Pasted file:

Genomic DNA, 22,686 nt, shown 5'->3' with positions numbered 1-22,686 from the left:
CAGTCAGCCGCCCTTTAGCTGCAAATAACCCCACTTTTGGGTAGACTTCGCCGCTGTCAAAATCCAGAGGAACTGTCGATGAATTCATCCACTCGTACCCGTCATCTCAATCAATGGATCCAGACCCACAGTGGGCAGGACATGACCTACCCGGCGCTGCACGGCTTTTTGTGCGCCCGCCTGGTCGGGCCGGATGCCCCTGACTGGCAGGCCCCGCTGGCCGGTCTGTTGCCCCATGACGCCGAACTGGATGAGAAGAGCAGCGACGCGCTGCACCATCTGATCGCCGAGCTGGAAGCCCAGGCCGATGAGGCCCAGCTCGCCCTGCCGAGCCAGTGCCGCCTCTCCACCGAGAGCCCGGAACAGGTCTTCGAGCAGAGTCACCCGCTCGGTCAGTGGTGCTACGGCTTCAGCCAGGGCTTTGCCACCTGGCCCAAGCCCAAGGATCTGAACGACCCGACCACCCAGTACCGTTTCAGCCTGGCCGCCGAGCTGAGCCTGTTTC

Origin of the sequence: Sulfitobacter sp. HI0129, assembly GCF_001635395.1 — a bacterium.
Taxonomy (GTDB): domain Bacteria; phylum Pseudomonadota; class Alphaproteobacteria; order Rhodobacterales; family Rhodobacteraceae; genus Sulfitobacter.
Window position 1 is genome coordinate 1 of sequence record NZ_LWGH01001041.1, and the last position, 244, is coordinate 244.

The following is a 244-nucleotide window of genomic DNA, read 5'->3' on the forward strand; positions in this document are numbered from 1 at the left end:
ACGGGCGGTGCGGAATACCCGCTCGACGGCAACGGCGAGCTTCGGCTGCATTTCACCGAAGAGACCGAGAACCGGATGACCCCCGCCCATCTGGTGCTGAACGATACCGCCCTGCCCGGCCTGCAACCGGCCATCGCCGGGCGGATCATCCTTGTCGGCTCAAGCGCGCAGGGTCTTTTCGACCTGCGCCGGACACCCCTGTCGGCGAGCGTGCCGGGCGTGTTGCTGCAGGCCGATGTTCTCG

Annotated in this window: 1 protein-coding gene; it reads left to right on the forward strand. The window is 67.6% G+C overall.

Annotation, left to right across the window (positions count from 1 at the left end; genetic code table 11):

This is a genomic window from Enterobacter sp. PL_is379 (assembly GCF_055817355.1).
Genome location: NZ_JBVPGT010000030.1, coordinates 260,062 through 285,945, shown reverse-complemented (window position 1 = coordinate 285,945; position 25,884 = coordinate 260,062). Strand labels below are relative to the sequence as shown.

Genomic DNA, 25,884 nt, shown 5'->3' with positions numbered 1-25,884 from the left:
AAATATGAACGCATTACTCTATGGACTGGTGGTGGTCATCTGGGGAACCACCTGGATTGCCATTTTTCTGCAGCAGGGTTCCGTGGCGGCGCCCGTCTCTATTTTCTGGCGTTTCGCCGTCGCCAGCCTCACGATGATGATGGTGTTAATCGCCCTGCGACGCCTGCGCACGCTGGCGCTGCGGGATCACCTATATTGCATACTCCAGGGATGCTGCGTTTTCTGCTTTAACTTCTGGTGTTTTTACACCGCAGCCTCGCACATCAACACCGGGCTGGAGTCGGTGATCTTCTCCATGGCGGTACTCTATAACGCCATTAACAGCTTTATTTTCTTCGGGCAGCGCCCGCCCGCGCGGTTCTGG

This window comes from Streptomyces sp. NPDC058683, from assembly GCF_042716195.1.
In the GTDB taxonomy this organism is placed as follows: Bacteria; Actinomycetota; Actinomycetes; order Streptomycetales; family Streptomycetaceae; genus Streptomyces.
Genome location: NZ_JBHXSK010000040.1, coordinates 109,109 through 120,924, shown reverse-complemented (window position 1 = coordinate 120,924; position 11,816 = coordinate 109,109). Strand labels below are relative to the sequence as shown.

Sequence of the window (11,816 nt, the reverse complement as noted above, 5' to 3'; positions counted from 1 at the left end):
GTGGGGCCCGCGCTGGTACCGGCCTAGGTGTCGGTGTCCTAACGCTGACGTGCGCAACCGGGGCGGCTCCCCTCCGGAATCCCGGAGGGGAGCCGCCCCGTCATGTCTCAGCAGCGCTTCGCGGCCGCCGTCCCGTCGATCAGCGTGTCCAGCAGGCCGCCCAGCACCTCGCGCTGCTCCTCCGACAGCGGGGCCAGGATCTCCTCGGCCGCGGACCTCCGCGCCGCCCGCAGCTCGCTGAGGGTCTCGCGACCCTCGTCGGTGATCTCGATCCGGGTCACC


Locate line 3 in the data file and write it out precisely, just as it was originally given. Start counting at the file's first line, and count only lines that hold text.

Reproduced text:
Origin of the sequence: Sulfitobacter sp. HI0129, assembly GCF_001635395.1 — a bacterium.